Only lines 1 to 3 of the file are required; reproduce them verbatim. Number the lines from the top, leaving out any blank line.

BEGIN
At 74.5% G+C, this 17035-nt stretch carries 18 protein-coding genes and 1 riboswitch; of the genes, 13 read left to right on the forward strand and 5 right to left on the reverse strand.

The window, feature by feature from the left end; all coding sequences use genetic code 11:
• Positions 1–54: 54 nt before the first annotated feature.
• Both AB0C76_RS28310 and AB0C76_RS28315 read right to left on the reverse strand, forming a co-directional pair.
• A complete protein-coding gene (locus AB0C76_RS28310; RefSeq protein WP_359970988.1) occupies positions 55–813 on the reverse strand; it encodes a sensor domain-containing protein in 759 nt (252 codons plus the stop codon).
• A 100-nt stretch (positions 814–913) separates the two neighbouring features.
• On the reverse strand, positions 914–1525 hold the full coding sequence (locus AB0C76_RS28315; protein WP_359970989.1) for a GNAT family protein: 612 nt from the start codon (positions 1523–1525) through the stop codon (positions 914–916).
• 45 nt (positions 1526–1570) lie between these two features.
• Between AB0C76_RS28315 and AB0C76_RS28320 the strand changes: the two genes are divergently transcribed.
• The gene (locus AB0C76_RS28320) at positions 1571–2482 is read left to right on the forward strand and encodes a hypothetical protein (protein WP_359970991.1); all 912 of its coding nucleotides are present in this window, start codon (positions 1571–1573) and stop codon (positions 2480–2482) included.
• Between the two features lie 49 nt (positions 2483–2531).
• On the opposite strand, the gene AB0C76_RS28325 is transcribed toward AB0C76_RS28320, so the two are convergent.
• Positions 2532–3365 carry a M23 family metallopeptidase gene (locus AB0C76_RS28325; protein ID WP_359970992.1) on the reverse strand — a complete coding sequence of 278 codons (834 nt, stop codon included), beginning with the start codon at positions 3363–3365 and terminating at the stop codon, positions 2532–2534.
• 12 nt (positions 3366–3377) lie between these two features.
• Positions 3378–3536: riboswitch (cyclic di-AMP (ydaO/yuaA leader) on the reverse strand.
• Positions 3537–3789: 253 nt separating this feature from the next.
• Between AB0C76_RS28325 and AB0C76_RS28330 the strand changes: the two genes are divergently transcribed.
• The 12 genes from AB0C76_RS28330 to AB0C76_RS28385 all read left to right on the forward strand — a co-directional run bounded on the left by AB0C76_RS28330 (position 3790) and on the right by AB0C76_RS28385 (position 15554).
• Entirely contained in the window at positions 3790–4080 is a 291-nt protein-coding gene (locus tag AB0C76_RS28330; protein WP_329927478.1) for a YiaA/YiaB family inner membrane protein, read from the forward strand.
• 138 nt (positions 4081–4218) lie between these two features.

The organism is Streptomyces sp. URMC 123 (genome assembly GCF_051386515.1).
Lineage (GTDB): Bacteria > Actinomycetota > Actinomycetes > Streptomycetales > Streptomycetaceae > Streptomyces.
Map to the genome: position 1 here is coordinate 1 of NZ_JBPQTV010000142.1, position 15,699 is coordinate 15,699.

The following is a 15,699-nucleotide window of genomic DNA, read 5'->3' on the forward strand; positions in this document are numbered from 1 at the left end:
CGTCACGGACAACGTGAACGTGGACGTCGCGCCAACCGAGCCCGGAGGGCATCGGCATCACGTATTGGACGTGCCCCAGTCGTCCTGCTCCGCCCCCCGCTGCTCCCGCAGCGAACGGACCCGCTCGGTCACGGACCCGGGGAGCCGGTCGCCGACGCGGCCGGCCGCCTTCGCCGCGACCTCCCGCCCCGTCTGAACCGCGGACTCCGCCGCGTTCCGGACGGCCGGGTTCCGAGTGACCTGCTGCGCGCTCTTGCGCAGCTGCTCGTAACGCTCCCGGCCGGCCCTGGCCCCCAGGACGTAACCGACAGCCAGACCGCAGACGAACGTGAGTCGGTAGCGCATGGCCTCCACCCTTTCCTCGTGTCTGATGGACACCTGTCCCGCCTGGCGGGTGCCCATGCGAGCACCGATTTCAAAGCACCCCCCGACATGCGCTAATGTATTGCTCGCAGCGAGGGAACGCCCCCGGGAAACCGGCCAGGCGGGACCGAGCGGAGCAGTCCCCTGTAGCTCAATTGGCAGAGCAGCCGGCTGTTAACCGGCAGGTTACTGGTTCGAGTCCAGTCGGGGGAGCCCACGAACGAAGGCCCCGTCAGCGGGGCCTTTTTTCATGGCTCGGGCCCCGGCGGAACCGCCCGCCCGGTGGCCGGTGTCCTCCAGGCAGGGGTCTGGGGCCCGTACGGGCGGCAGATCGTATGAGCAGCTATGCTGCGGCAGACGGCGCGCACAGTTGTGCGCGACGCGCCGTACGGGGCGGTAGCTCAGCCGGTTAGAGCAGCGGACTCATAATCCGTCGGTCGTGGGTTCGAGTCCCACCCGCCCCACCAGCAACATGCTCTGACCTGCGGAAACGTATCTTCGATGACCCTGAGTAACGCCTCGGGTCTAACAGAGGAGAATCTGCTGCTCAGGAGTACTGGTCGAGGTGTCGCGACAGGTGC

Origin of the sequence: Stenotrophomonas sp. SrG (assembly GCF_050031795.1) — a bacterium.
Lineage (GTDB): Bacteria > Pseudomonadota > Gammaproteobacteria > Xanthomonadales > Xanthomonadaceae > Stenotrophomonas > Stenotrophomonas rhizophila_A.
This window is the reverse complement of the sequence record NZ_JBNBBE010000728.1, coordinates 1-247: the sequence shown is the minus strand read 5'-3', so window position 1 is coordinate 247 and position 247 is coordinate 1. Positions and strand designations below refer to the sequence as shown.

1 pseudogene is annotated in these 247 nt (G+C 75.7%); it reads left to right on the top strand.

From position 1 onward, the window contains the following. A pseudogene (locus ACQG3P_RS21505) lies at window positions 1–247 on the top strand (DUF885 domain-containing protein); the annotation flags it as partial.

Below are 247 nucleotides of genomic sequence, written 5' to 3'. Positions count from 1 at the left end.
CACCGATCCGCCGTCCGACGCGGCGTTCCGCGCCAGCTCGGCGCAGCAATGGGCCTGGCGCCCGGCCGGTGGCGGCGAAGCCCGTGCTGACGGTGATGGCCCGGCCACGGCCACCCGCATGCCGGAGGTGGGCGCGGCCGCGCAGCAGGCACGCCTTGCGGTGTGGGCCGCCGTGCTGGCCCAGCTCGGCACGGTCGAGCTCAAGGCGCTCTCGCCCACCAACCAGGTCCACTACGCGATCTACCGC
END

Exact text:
At 74.5% G+C, this 17035-nt stretch carries 18 protein-coding genes and 1 riboswitch; of the genes, 13 read left to right on the forward strand and 5 right to left on the reverse strand.

The window, feature by feature from the left end; all coding sequences use genetic code 11:
• Positions 1–54: 54 nt before the first annotated feature.